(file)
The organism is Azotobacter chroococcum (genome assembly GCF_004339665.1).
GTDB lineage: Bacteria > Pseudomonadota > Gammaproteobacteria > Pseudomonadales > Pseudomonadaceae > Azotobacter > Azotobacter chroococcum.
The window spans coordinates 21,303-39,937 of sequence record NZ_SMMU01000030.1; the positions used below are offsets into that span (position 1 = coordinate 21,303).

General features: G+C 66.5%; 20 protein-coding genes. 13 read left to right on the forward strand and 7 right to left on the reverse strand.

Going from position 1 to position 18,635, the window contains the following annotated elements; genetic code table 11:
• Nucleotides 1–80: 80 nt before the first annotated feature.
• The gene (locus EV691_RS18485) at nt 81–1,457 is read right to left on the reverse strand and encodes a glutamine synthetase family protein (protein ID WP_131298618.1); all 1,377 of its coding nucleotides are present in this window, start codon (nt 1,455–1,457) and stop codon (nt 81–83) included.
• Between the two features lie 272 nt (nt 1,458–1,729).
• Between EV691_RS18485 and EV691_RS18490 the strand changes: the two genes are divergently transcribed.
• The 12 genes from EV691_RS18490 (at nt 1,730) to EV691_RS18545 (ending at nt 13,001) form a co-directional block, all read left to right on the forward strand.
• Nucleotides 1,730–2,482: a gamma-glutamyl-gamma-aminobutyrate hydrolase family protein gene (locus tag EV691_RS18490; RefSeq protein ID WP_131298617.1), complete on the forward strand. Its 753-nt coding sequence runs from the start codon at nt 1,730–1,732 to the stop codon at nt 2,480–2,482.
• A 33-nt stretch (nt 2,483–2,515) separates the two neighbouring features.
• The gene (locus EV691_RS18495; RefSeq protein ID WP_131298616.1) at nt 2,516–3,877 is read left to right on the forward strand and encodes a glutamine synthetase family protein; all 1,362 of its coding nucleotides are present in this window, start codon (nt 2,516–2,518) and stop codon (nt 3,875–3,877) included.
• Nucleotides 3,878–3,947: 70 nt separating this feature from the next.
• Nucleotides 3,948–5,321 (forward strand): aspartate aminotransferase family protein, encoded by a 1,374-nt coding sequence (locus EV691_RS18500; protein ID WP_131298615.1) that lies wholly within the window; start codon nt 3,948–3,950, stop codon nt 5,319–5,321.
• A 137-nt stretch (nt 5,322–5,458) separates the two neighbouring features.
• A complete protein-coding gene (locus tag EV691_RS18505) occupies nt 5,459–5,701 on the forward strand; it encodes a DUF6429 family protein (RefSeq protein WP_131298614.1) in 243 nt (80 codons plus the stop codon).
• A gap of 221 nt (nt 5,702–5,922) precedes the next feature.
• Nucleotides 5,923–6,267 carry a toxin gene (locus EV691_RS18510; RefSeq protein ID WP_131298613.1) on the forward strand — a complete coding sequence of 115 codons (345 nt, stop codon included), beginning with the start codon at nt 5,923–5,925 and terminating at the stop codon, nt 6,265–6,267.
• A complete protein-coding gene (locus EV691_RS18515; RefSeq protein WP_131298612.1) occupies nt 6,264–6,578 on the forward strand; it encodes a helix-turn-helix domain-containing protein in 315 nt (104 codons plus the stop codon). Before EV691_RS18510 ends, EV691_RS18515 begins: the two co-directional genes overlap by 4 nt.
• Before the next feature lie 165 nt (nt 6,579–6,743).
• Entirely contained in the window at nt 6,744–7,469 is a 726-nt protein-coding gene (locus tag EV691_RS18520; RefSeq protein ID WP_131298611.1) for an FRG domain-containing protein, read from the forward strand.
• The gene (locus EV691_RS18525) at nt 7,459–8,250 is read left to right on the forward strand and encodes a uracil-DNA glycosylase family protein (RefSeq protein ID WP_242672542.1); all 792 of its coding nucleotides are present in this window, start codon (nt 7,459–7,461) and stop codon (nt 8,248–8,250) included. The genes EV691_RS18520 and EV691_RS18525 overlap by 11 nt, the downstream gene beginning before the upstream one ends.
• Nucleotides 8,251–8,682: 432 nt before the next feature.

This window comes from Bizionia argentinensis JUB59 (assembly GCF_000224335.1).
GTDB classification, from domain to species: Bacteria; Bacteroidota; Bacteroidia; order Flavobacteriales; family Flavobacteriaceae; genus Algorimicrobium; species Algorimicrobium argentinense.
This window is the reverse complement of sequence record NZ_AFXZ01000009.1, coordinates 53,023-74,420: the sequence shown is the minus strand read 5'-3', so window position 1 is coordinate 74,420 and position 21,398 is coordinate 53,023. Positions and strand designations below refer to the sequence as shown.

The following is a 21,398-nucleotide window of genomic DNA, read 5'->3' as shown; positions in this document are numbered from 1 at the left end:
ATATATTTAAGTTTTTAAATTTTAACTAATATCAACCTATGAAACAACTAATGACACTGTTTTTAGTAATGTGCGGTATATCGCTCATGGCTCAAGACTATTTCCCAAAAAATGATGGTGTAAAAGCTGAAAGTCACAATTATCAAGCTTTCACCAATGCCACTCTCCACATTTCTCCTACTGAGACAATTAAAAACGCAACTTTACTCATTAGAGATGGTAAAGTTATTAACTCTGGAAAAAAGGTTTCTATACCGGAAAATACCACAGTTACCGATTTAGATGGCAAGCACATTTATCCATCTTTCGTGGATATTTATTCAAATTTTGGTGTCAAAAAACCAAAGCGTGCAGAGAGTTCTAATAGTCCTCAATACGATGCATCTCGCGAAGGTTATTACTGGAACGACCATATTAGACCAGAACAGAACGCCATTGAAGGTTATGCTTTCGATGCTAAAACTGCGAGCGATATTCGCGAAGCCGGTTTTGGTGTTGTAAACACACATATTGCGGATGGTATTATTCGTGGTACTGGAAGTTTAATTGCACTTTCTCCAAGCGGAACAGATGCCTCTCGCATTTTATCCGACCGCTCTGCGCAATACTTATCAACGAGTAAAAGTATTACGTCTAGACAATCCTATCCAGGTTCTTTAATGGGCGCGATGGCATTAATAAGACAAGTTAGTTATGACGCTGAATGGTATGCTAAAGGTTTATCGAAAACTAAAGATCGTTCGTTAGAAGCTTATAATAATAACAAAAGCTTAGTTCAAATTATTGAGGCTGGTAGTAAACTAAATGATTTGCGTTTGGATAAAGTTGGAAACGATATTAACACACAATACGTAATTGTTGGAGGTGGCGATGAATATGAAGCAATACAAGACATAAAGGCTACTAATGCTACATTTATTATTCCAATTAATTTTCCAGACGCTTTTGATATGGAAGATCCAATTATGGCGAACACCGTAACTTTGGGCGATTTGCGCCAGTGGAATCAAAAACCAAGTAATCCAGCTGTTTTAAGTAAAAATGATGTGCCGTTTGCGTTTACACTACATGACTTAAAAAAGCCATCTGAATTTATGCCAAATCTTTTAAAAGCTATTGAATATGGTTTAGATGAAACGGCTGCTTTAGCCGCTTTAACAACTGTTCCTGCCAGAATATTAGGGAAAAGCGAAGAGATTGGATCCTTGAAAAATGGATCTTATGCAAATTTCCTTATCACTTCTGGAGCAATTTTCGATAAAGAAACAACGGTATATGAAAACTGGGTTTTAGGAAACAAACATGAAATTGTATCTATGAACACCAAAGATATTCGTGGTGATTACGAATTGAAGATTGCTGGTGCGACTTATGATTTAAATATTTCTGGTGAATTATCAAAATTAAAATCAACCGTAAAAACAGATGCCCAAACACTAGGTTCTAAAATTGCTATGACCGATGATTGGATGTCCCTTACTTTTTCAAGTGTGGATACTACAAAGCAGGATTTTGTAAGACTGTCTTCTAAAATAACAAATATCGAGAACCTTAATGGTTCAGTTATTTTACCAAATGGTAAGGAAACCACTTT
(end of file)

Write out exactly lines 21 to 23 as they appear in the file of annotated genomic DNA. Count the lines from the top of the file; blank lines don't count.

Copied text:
• Before the next feature lie 165 nt (nt 6,579–6,743).
• Entirely contained in the window at nt 6,744–7,469 is a 726-nt protein-coding gene (locus tag EV691_RS18520; RefSeq protein ID WP_131298611.1) for an FRG domain-containing protein, read from the forward strand.
• The gene (locus EV691_RS18525) at nt 7,459–8,250 is read left to right on the forward strand and encodes a uracil-DNA glycosylase family protein (RefSeq protein ID WP_242672542.1); all 792 of its coding nucleotides are present in this window, start codon (nt 7,459–7,461) and stop codon (nt 8,248–8,250) included. The genes EV691_RS18520 and EV691_RS18525 overlap by 11 nt, the downstream gene beginning before the upstream one ends.